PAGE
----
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From this code, one thing that stand out to me is that the endTime is the start time plus the difference between the start time and end time, so that part should look like this:
and considering the output you are looking for, I would suggest using the SimpleDateFormat class to do your parsing/formating.
Although this use assumes all the times you wish to parse are in the 24 hour format.
Some problems are so complex that you have to be highly intelligent and well informed just to be undecided about them. - Laurence J. Peter
Joined: Feb 28, 2006
Hello Keith Lynn and Garrett Rowe, strange that it doesn't compile or run wrong on your machines, because I sartet it on another machine and it compiled and run well (did a copy and paste from this site):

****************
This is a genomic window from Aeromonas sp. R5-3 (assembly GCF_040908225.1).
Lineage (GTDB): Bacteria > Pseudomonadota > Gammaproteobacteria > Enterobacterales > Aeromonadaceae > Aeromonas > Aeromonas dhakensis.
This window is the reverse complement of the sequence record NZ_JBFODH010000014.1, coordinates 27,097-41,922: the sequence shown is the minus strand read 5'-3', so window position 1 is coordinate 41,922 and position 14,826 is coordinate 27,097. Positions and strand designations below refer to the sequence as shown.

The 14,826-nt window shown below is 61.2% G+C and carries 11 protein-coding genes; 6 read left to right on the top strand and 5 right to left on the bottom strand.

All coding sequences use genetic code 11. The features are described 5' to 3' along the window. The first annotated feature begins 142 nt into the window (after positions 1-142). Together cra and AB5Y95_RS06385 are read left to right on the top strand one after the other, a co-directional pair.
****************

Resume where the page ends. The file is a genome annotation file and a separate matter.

C:\Temp>java -version java version "1.5.0_06" Java(TM) 2 Runtime Environment, Standard Edition (build 1.5.0_06-b05) Java HotSpot(TM) Client VM (build 1.5.0_06-b05, mixed mode, sharing)
C:\Temp>java timstampDemo 23:01:04
It's a Windows XP SP2 and the locale is german ...
I'am afraid I was misunerstood: Let's say I recorded a time since the start of an event, so just 59 seconds passed since the start. Now I just want to add to this 59 seconds another 5 seconds. So wath I get are 64 seconds, but we don't speak of 64 seconds, we say "One minute and four seconds". That's it: 1:04 or in a given format of HH:mm:ss -> 00:01:04
That's what I want. By the way, using the SimpleDateFormat class the result is the same, as you can see from my quote.
So, what do you think is wrong here, and - more important - how can I convince java to do what I want?
Joined: Feb 28, 2006
I've got it!
... and must admit that I'soooo 'asinine'
I didn't realise that time in java is relative to the 1.1.1970 !!! So what I did was adding a _day_ to another, resulting perhaps in a day in the fututre ... I really was !!!
I just have to add 5 seconds. That is adding 5000 millisekonds. This does the trick:
Sometimes talking about a problem is like clening your glasses. Thanx Ranch!